Today’s blog is an excerpt from the March/April issue of Workamper News Magazine in 2018. So many people are ready to embark on the journey of Workamping and there are more now than ever going solo. Workamper News interviewed several solo Workampers for this issue and here is one of them…
This article comes from an issue of Workamper News magazine. COPYRIGHT by Workamper News. IT IS A VIOLATION OF U.S. COPYRIGHT LAW TO PUBLISH, POST, BROADCAST OR PHOTOCOPY ANY PORTION OF THIS PUBLICATION.
Solo Workampers may not be what many Employers consider to be their ideal applicants, but the reality is that many amazing people do this alone! Some travel solo by choice or situation, while others are part of a pair where only a partner is looking to find work on the road. Regardless of the reasons, solo Workampers are flocking the roads in all types of rigs ranging from converted vans to Class As, and they are ready for their next Workamping adventure!
Meet Kristy Halliday
She has been traveling now for 5 years in a Class C.
What inspired you to live in an RV? I had wanted to do a US road trip for at least 10 years and finally committed to a 5 month journey. The desire to have a comfy bed, a stand up shower, and the ability to transport my Vespa scooter, led me to buying the C Class RV. Plus, it made more financial sense than renting.
Just before starting my return-leg homeward from west back to the east coast, I took an RVing Women’s Maintenance Class. The single, widowed, divorced solo traveling ladies in that group inspired me so greatly that I gave myself a two year commitment to attempt full time living in the RV. So, I promptly headed to an Amazon CamperForce job in Nevada to network with other full timers and learn how they finance and manage their lives on the road.
How were you able to embark on this new life of travel? What steps did you take? Having committed to the initial road trip, I’d already left my job. I gave my boss four months notice that I’d be leaving; I moved out of a rental apartment and put my remaining belongings in storage. I was in good shape financially and in good health and with my family all being overseas, it was fairly easy for me to just stay living in the RV. The logistics of creating a mailing address and home state were made easy through the Escapees RV Club mail service.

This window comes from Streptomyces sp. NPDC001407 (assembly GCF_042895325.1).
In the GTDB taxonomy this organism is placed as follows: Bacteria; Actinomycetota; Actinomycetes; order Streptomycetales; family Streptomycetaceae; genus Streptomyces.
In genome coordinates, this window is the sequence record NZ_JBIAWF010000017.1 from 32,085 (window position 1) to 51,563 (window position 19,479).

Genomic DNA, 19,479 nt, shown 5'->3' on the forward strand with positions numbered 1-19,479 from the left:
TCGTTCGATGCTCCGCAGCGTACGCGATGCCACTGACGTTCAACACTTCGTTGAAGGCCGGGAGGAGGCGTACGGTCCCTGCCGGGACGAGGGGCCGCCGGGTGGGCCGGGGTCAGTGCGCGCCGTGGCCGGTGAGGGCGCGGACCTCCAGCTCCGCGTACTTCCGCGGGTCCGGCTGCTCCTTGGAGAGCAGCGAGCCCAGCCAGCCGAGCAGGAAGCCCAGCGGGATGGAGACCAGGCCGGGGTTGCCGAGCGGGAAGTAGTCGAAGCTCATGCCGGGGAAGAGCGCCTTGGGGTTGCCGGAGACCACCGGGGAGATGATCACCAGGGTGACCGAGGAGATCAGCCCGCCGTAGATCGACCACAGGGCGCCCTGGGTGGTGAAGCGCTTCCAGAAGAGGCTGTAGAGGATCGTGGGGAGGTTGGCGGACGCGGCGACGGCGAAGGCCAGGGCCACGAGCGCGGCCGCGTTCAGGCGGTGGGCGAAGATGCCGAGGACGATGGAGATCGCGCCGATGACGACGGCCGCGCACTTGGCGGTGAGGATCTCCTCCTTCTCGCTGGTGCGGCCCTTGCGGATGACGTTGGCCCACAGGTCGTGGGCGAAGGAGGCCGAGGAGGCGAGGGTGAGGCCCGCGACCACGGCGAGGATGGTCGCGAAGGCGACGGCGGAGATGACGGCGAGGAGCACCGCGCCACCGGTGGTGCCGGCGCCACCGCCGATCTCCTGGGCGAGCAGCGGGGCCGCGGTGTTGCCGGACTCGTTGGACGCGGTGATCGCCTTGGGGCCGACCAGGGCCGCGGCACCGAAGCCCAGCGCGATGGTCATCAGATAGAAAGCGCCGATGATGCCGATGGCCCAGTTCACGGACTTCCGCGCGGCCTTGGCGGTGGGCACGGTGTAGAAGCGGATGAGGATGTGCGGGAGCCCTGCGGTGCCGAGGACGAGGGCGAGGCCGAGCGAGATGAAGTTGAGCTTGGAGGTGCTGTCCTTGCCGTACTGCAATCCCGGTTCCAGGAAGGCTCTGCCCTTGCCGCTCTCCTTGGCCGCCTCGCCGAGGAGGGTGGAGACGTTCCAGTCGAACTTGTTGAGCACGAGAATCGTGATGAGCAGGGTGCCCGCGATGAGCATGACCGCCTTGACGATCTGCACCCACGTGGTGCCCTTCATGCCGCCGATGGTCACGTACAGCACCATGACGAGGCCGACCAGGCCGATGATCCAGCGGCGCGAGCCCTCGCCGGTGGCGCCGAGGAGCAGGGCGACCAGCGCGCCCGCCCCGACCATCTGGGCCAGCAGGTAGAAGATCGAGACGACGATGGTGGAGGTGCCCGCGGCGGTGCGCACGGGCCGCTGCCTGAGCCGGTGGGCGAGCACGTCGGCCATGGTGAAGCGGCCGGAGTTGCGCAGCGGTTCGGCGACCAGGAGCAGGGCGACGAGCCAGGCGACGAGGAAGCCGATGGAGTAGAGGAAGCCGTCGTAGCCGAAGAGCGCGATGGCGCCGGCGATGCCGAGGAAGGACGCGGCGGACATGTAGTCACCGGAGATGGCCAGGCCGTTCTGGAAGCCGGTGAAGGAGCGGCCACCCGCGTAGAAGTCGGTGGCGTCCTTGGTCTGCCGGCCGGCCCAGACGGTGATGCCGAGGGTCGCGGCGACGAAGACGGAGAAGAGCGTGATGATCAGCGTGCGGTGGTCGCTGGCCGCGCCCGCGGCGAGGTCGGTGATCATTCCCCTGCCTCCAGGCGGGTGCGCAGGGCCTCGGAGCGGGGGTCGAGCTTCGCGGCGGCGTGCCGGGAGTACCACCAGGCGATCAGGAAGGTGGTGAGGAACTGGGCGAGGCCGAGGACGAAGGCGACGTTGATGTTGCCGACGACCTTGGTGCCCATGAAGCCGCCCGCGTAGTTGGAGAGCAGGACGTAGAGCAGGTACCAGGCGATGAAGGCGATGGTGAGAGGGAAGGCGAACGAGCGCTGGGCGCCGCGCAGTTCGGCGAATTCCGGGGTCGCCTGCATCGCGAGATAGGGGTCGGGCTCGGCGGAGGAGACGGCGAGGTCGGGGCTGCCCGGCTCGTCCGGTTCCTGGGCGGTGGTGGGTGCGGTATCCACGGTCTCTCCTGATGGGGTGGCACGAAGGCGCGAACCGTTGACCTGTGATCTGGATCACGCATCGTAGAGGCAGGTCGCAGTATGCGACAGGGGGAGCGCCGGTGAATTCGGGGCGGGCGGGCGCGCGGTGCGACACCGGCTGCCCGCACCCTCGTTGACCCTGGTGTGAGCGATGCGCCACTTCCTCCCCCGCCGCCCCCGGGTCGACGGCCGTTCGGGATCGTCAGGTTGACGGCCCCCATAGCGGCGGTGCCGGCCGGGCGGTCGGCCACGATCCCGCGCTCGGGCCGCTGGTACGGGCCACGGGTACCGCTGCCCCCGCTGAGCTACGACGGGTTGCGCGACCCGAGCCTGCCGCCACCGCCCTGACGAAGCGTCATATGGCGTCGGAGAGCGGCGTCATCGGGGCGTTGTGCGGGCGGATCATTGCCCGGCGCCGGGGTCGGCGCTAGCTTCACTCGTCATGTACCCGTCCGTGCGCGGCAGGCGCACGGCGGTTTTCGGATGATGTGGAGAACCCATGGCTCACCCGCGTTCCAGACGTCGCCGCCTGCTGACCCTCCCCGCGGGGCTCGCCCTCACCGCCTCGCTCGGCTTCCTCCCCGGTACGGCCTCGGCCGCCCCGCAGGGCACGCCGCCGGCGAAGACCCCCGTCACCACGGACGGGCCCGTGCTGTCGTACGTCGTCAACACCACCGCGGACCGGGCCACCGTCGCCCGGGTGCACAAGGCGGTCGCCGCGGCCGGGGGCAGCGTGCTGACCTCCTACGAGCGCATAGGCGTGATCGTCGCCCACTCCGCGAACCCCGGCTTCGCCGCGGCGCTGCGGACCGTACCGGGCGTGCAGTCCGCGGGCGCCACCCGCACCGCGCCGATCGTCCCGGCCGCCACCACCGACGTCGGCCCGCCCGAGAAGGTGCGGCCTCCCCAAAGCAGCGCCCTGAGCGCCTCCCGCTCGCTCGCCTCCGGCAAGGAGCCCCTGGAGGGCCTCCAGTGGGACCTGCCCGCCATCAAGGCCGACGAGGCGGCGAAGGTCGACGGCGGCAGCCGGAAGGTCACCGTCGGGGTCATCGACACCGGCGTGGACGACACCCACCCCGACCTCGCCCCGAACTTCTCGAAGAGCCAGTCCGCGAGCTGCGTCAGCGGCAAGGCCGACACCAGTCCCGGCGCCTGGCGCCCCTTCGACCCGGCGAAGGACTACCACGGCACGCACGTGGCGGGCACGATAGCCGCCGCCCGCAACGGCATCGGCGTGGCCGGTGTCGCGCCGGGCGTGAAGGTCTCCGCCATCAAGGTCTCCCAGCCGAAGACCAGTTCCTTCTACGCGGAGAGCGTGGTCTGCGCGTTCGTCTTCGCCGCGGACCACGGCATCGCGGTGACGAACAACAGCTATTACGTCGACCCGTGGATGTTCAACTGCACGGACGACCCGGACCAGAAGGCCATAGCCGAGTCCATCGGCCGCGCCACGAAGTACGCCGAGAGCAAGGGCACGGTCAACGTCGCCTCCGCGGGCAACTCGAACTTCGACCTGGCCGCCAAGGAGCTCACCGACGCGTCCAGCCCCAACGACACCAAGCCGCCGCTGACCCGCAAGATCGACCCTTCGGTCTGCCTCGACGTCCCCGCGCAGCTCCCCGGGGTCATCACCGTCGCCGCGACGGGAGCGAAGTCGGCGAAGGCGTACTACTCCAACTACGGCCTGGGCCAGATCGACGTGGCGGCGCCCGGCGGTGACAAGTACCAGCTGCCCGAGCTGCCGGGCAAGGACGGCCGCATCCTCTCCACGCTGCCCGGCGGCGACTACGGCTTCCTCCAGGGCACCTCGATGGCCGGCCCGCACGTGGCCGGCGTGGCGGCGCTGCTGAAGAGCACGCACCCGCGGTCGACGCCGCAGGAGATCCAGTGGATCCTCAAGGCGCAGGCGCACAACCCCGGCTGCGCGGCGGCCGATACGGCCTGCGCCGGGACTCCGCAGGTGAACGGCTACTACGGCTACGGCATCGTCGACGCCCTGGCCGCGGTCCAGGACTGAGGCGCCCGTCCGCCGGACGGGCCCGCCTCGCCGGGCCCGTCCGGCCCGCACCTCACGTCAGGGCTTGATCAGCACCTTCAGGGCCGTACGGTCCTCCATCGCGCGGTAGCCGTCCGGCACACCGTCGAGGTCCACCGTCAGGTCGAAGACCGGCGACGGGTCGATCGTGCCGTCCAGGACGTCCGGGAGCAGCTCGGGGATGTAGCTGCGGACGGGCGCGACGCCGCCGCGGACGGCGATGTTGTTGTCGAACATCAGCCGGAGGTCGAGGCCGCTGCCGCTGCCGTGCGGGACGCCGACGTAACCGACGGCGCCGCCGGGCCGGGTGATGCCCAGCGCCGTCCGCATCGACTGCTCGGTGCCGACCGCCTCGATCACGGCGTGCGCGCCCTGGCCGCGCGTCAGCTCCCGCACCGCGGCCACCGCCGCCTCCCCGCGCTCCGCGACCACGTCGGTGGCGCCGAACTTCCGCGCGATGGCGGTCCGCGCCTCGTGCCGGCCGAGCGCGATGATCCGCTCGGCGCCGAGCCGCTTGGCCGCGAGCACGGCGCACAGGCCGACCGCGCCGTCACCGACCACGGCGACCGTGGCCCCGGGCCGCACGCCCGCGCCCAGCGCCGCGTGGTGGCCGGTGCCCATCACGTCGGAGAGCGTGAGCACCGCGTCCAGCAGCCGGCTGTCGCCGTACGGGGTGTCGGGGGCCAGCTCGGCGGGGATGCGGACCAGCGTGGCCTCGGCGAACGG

What was the hardest part? What was the easiest? I had never been in an RV prior to this experience and not knowing what I didn’t know was rather daunting! Albeit the RV community, both online and the campers and Workampers I met along the way always helped answer questions and offered assistance whenever needed.
What was the most surprising? Having mostly flown from city to city, once I started my drive across country, I was totally surprised by how many people have RVs in their driveways and how many RV parks there are around the country; and further still, how many people were already living on their wheels!
Do you have an end date? I can’t foresee an end date unless something catastrophic happens that I am ill-prepared for. I am still very happy with my decision and choices.
How many Workamping adventures have you had & what do you love most about them? I had previously worked for just three different companies over the previous 17 years. In the last four years, I have had 10 entirely different jobs in seven different states!
I have returned to most of these job locations for a second time, to maximize all the learning and friends from the first visit! I have camped in 23 different states and looking forward to exploring many more.
Where do you plan to travel in 2018? I am currently working at the Yukon River Camp on the Dalton Highway which includes room and board. In spring, I’ll return to the RV in Oregon and work at Twin Lakes Resort on the Cascade Lakes Highway. Come October, I’ll be hankering for travel so I plan to very slowly venture down the west coast.
What do you do for money on the road? I have been working seasonal positions that include or offer greatly reduced FHU camping rates. I also own a rental property overseas and that income acts as a cushion for fixed outgoings.
Best Workamping jobs so far have been? I enjoy retail and hospitality positions. Last summer, for the very first time, I was a server at a small, but busty restaurant at a lakeside resort. I enjoyed the constant hustle and bustle and customer engagement. After work, I would paddle board into the middle of the lake to watch the sunset over a reservoir just 100 feet from my RV.
Do you feel that Workamping and the ability to travel extensively has changed you for the better? How so? Absolutely! For me, the ability to keep choosing jobs and locations and to work when I want is so freeing. Plus, each job adds new skills, experiences, friendships, adventures and opportunities!
What’s the funniest thing that’s happened while on the road? Bumping into Workamper friends in random parts of the country when least expected. This seems to happen more and more frequently!
Most valuable takeaway from choosing long-term travel? I have always been a frequent traveler, but having the luxury of time to stay a while – or to pause in a community while Workamping – lets you travel so much deeper than before. To have favorite hikes and places; to learn more about the local environment, terrain, history, culture and to embrace a stronger connection to a place…then allowing you to return or move on as you see fit.
What advice do you have for new Workampers? Roam, seek out new experiences and destinations., and inspire others to achieve their dreams too…whatever theirs might be!
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